A festoon is a decorative garland draped between two anchor points. The garland may be of chain links, flowers or fabric. The anchors can be loops, hooks or other fixed points. Festooning as a technique is used frequently in holiday decor around the home, such as stringing paper chains or popcorn on a Christmas tree, swagging a stair rail or mantle with flowers and greenery for a home wedding or draping red-white-and-blue bunting on a balcony for the 4th of July. The most common use of festoons in home decor is in window treatments. Festooning can be as simple as draping one curtain across a window or as ornate as using fully festooned window shades of lace behind swagged draperies.
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Things you need
- Curtain rod and brackets
- Curtain holdback hardware
- Curtain holdbacks
Install the curtain rod across the top of the window to fit the window casing, or extend it past the window casing as far as desired using the hardware included.
Use a straight length of fabric of any width and at least one and a half times the length of the window's width or as long as desired. This may be anything from heavy brocade or velveteen to filmy sheer or delicate lace.
Match the centre of the fabric to the centre of the rod and drape the fabric lengthwise over the rod so that it hangs equally on the front and back side of the rod.
Pick up the end of the fabric from the front side of the rod and loop it over the rod again from back to front between the centre of the rod and the right end of the curtain rod, leaving some slack in the fabric. This forms a festoon or swag, with the anchor points where the fabric crosses the rod. Bring the edges of the fabric from the front and back of the rod together under the rod and pin them together, concealing the pin in the fabric. This will stabilise the swag and allow a second festoon to be made. If only one festoon is desired, pin the fabric together at the end of the curtain rod and adjust the drape of the fabric.
Make further festoons on that side of the rod if desired, securing the anchor points of each by pinning the fabric invisibly. Secure the last anchor point at the end of the rod. Any extra fabric may be left hanging at the side of the window.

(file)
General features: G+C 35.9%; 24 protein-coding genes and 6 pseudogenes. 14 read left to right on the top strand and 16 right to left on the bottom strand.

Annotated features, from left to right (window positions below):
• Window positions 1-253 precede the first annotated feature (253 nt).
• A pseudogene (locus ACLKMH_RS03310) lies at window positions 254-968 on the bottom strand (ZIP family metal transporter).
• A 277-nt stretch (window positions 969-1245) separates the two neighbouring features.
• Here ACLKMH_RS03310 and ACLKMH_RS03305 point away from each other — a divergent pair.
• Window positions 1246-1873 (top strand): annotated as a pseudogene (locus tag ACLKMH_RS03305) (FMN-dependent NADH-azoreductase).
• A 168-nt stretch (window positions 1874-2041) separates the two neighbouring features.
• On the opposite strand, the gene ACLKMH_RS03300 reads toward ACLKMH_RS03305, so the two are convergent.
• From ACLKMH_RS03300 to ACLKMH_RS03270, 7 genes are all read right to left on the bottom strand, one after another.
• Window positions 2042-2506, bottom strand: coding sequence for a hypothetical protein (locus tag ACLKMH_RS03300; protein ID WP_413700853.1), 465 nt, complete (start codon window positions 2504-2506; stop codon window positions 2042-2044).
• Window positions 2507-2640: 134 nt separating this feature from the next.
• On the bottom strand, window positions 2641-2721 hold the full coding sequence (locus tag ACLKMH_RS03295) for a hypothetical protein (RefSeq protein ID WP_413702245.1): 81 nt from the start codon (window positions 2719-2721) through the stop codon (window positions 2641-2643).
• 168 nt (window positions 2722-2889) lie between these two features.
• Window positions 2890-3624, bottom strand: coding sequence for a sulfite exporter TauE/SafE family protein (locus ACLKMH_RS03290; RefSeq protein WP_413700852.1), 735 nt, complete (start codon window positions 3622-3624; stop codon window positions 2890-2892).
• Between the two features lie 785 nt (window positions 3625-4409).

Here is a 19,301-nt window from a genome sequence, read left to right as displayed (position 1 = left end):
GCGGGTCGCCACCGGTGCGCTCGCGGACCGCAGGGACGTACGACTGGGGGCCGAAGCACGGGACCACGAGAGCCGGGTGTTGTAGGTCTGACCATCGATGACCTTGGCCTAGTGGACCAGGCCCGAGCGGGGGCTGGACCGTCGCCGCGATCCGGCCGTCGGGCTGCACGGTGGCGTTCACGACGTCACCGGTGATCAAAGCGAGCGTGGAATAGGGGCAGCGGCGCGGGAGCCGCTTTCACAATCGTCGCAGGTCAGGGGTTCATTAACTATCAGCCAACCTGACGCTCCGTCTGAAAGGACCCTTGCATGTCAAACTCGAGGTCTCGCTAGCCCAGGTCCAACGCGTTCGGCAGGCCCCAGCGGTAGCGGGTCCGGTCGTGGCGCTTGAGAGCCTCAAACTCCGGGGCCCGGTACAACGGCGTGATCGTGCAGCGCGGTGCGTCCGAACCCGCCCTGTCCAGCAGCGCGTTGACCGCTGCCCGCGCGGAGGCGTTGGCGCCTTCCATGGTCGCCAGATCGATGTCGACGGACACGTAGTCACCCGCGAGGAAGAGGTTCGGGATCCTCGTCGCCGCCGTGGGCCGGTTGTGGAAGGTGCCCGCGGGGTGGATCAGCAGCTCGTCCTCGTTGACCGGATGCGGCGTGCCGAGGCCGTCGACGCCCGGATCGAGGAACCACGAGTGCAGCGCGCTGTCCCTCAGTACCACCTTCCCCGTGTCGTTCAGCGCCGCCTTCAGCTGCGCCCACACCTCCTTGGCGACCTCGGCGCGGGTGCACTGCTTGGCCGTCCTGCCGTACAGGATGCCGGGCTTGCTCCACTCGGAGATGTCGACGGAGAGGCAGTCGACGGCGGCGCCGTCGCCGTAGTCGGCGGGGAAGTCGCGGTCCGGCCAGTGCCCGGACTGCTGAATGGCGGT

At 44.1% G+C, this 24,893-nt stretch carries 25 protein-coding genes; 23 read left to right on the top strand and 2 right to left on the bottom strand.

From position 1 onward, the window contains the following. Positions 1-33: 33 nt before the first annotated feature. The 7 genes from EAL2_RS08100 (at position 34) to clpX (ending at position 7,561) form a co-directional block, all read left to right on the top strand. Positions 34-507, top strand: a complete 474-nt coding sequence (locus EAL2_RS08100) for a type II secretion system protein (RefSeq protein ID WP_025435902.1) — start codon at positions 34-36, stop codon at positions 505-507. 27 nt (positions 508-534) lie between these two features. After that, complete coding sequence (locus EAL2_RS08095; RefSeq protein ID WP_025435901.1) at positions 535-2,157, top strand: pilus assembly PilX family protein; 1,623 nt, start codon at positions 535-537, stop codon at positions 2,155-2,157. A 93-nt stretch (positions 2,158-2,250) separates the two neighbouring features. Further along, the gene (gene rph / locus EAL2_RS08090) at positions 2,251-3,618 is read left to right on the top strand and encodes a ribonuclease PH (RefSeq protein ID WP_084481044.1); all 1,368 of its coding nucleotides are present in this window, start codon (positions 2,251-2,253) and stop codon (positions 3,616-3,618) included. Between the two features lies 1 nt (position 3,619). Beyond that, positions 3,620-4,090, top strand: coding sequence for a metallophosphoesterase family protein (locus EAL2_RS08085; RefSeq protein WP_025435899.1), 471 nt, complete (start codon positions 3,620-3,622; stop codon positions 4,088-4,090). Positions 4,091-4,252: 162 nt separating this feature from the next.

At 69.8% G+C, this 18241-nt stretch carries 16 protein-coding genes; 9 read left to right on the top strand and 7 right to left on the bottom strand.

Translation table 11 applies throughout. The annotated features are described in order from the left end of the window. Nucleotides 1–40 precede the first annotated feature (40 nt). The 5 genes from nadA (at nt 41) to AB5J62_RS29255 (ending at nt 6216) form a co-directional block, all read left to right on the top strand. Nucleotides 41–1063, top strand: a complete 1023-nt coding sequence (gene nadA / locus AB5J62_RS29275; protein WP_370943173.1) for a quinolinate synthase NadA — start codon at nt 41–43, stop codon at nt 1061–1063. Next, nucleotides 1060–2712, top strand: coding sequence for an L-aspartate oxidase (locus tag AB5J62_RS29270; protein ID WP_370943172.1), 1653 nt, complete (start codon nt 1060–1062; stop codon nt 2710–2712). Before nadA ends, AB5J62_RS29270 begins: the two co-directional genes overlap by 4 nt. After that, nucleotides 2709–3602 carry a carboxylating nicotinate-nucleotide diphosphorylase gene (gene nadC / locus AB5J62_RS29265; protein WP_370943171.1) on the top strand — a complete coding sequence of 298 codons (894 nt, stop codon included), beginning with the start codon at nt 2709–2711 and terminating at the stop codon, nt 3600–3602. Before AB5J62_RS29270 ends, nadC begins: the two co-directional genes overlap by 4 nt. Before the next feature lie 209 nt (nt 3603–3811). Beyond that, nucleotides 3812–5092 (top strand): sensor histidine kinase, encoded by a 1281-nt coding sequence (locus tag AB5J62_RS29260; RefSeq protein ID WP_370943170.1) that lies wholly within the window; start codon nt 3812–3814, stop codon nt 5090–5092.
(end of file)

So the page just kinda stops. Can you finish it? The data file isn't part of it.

Creae an equal number of festoons on the left side of the rod with the remaining half of the fabric, bringing it from the back of the rod to the front and over.
Distribute the fabric evenly among the festoons, or vary the depth of them in mirror image on each side.
Use a festoon topper with or without curtains.
Install the curtain rod across the top of the window.
Install the curtain holdback hardware on one side of the window casing at the level of the windowsill. If the window reaches the floor or near to it, place the holdback hardware at a higher level as desired.
Thread a curtain panel onto the rod and spread it evenly across the window.
Grasp the curtain panel at the level of the window sill on the side opposite the holdback. Gather the curtain fabric evenly into the hands until it reaches the holdback, leaving an angled hemline at the bottom and ending at the full length of the curtain on the holdback side.
Raise the bunched curtain fabric until it swags to the degree desired. Place the fabric into the holdback and adjust to taste. The anchor points of the festoon are the curtain rod and the holdback. Use matching or contrasting fabric tie-backs, chains, beads or ornamental cords with or without tassels to secure the fabric if the holdback hardware is not displayed.
Tips and warnings
- Drape a large window or two small windows close together with matching festooned curtains in mirror image.
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